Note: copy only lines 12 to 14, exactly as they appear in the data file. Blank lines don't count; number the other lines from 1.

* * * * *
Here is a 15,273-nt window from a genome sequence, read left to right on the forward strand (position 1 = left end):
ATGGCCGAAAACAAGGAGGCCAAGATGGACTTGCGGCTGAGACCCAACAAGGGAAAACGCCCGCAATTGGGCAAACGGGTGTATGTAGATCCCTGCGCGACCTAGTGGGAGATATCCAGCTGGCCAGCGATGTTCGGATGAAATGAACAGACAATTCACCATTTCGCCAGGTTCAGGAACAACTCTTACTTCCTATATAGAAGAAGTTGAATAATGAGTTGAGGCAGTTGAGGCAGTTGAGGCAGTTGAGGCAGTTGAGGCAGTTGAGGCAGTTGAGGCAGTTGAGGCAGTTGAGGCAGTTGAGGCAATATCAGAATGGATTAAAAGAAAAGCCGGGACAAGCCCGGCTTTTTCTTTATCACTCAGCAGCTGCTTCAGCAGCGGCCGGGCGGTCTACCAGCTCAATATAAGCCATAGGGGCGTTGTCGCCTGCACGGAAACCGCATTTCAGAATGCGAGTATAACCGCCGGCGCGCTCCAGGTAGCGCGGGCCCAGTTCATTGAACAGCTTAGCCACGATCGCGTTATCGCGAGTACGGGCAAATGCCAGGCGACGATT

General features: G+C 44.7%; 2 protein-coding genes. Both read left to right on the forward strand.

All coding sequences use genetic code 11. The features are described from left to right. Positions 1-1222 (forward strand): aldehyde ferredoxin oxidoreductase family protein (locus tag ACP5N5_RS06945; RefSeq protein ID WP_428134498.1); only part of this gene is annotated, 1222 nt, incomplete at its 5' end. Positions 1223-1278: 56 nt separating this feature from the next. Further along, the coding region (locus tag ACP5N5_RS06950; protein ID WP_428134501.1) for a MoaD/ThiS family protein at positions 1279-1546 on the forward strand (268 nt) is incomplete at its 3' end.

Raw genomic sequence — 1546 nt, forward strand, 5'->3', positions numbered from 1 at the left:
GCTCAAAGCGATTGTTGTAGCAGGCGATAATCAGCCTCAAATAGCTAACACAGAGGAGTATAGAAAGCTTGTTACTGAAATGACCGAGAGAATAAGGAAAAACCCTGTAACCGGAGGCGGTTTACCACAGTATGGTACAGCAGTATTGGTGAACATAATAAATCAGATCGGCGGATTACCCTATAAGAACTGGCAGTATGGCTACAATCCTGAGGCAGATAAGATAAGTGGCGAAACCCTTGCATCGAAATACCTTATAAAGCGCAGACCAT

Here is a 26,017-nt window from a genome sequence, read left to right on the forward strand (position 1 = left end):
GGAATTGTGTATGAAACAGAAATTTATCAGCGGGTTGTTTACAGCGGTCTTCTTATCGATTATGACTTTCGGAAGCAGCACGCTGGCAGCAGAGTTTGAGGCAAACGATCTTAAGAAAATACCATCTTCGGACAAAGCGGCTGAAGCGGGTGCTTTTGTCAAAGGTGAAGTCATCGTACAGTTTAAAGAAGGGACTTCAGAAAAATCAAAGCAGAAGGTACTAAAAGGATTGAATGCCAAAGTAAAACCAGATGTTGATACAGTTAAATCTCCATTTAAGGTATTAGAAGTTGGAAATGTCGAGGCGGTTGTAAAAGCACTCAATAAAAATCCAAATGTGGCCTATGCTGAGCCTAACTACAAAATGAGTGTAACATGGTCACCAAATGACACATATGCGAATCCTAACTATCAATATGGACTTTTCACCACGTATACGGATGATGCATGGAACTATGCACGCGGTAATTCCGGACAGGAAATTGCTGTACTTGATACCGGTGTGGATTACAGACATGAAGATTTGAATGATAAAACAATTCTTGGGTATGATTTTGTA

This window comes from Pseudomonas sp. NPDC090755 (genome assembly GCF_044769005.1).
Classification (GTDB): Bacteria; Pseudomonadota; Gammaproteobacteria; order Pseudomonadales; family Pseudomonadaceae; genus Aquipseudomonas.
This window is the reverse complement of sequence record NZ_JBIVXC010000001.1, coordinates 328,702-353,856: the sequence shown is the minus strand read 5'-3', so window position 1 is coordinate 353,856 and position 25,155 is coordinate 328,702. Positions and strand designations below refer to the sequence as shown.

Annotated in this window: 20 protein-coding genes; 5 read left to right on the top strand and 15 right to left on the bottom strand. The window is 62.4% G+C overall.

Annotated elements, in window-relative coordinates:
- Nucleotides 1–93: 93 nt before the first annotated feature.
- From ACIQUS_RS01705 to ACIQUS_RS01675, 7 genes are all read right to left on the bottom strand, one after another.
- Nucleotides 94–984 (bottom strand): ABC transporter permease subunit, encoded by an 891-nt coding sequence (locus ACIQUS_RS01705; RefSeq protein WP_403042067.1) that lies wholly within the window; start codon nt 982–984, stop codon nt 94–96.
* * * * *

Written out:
Annotated in this window: 20 protein-coding genes; 5 read left to right on the top strand and 15 right to left on the bottom strand. The window is 62.4% G+C overall.

Annotated elements, in window-relative coordinates:
- Nucleotides 1–93: 93 nt before the first annotated feature.